I have seen companies pollute their most valuable brands by rushing out line extensions with low quality products. I just have to shake my head and wonder who approved of such a move. But I agree with Bill, it’s important to grow in other areas, just make sure you’re not diluting your brand to grow.

I have a couple of friends who collect vintage Porsches from the 1980’s. Their cars have fewer problems than some newer cars built in the 21st century. Their dedication to building a quality product gives them a strong fan base. Plus the cars are fun to drive!

But Porsche hasn’t been 100% pure in their use of their brand name: http://cgi.ebay.com/PORSCHE-DESIGN-Black-Metal-Designer-Sunglasses-W-CASE-/310330743900?pt=US_Sunglasses&hash=item4841275c5c ;-) It’s not exactly Disney though, with their putting Mickey ears on everything.

Thanks for this awesome post that will keep me thinking for a long while!

Ashvini Kumar Saxena July 11, 2011 at 5:13 pm

Hi Carolyn,
Hope you are doing great.
Thanks for providing me the link to the Porsche Glasses. Brand dilution or not , I would love to buy them hahah!!!.
Quality is must for any product and Porsche deserves a name in the sun. I saw how their factory functions and I said “Is it from earth?”. They are just awesome.
Companies do dilute their brand image many many times. I have seen Pizza hut selling pasta ( I love their pasta more than Pizza now.. haha) . But I guess if business demands we need to be flexible but careful that we are not diluting their business image.
As usual, I really appreciate your comments and love to see you here. Do keep coming back.

Carolyn@The Wonder of Tech July 11, 2011 at 6:14 pm

Hi Ashvini, You’ll be pleased to know that in the UK, Pizza Hut changed their name to Pasta Hut a few years ago. They said that the name change was caused by their selling more pasta than pizza in their restaurants. :-)

Sonia July 7, 2011 at 1:33 am

When Apple bursted out with the iPhone it was so “apple”. Apple is the epitome of revolutionary and innovative products today. Anything they touch turns to gold, but products their back in the early 90’s weren’t so fantastic. What they did do was stay within their niche (like Porsche) and just reinvented themselves. Porsche has the fan base and loyal customers (if you can afford their products) as do Apple fans. As a car collector upgrades for the newest Porsche, an Apple fan stands by drooling over the next creation apple conjure’s up. They both understand their customer’s wants and needs.

It’s like seeing Google work their magic as they try to get into many companies that are interested in Virtualization (Cloud Computing) while going up against companies like VMware and Microsoft. When I look at Google, all I see is a “Search Engine” with various added components that make sense. There has been instances where Google has come into companies I know of pitching their “Cloud Services” only for the company to have to go back and rip out their software and use VMware instead. I can take a company like VMware more seriously when it comes to Cloud computing or Virtualization. That is their core, and their “meat and potatoes”.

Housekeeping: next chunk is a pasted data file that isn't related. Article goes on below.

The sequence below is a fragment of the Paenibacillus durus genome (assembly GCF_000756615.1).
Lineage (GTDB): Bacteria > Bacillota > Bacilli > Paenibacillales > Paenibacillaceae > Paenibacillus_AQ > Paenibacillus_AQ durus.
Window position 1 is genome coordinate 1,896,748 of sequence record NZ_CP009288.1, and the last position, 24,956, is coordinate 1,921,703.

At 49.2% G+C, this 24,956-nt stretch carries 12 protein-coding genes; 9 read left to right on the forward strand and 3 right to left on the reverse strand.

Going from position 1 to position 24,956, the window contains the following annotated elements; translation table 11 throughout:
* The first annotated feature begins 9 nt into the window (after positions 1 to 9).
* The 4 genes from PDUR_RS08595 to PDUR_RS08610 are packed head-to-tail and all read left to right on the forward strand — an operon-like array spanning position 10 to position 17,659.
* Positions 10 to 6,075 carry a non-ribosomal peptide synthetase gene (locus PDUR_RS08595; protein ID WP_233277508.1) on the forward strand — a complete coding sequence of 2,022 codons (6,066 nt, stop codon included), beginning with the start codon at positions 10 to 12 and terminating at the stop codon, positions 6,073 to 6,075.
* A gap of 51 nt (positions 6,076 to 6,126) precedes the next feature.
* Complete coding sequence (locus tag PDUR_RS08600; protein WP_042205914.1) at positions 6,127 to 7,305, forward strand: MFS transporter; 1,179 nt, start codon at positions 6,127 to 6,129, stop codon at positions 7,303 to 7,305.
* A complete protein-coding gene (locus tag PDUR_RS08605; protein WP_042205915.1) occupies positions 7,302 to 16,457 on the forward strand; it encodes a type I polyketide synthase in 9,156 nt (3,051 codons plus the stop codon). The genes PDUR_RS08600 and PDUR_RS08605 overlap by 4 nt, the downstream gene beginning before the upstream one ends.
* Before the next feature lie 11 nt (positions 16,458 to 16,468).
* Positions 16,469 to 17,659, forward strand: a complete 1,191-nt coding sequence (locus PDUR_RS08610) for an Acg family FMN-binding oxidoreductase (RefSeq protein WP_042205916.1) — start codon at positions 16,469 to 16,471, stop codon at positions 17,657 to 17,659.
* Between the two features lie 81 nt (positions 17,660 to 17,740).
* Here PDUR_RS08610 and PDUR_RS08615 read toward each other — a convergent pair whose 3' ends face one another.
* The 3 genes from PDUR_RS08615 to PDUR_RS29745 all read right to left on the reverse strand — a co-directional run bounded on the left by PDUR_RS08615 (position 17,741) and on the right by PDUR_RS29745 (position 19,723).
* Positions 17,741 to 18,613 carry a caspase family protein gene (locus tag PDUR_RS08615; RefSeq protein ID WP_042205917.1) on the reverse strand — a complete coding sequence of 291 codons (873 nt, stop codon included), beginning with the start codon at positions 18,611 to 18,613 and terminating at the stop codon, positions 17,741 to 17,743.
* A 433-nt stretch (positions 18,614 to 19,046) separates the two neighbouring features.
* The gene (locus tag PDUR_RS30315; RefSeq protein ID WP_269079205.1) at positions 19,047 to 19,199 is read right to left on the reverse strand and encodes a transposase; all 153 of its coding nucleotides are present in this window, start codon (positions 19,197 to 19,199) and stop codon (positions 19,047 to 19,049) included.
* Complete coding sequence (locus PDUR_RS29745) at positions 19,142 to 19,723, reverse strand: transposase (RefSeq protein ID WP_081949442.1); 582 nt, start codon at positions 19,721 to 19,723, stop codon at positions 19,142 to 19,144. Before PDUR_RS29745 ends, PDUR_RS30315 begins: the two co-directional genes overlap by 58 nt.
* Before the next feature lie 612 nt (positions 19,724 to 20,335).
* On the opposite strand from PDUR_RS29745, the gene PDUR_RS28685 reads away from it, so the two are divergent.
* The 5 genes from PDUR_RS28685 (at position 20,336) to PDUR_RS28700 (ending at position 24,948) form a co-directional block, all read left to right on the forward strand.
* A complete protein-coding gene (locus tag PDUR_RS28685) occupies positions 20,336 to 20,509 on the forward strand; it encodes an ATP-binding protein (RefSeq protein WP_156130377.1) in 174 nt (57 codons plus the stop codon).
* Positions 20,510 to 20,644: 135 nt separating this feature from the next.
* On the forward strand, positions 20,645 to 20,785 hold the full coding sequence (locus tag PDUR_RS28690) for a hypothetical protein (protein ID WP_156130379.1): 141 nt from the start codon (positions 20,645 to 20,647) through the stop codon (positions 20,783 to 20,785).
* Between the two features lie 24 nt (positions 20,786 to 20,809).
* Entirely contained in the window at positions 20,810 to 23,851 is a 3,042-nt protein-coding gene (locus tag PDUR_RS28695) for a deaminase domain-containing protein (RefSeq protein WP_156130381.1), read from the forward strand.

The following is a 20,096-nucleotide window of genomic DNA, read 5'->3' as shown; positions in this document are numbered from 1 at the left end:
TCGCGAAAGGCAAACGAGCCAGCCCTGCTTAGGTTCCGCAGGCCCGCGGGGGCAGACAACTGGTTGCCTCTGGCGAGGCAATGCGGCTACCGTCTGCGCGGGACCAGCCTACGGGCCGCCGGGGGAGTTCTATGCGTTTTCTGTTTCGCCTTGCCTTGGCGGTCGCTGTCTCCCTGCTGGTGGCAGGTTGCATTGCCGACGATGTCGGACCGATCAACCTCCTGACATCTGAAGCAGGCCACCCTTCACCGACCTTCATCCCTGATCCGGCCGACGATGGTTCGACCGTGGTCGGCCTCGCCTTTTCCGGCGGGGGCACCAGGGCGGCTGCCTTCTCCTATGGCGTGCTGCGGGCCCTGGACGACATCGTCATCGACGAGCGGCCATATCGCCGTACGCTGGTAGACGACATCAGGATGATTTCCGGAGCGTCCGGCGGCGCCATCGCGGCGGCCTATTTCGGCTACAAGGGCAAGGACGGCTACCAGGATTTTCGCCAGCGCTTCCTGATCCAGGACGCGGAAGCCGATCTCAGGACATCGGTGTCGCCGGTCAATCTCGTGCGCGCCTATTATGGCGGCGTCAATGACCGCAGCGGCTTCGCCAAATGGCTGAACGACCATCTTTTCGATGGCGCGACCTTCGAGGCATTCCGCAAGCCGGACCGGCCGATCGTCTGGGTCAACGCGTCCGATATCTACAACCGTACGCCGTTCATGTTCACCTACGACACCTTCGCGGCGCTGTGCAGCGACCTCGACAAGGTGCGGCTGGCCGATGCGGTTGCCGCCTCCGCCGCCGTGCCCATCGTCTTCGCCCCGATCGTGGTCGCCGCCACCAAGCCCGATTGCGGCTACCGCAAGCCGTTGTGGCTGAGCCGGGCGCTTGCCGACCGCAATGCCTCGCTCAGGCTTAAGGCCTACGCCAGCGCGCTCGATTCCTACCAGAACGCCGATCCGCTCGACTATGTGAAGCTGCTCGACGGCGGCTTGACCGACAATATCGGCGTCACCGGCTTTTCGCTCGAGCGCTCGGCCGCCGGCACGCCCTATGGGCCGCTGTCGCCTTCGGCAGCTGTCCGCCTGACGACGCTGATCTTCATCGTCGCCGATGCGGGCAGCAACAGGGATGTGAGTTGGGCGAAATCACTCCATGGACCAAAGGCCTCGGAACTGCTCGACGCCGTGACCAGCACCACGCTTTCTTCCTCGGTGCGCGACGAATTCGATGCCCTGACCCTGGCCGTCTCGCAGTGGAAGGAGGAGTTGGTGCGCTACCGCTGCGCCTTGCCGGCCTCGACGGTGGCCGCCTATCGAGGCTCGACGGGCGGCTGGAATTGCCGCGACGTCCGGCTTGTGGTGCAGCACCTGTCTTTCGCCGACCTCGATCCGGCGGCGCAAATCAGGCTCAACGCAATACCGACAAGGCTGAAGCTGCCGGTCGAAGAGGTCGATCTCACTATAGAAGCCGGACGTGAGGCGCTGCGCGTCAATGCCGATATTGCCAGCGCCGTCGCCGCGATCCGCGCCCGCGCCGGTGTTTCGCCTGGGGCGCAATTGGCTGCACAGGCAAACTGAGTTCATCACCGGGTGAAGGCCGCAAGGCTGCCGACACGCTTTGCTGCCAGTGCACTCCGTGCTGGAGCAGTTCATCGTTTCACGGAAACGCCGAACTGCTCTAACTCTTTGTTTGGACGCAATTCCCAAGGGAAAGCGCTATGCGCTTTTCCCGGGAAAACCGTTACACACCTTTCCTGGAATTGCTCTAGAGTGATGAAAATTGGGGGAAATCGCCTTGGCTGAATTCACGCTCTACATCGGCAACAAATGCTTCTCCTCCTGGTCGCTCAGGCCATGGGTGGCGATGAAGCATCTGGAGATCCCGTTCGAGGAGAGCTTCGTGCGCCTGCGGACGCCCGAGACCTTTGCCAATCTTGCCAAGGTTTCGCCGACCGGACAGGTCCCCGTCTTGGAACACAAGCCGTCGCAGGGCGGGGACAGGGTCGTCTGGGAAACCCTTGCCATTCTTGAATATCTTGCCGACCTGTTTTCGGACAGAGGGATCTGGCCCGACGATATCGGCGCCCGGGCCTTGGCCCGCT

I don’t mind a company or brand branching out into other areas so as long as they still more closely to their own niche. Once they start trying to be McDonalds and they sell panties and bra’s is where I draw the line. I just won’t take them or their pitch seriously. Great post Ash!

Ashvini Kumar Saxena July 8, 2011 at 2:21 pm

Hey Sonia,

How are you doing?

You got the message perfectly right and thanks for supporting it with wonderful example of VMWare and Google. It is exactly the same ‘brand message’ I was talking about. Overextending the brand to totally unrelated business areas is going to confuse customers like hell. Even if the short term Euphoria of branching out in new business always triumph business sense, in long term mostly it is a loss of value proposition.
I have seen corporates here buying Cricket teams for millions of $$$ while their core businesses could be made much better with this money. The end result is all show-offs and wastage of precious resources on totally unrelated things. They could use the money to improve customer satisfaction, go global or just to increase capacity but buying sports team is totally out of league.
I really appreciate that you understood what I wanted to say.
Keep coming back and I just love those huge comments :).

Adam Paudyal July 5, 2011 at 10:15 pm

Yes indeed Ash. One of the reasons why Porsche is my dream car because of it’s high brand value.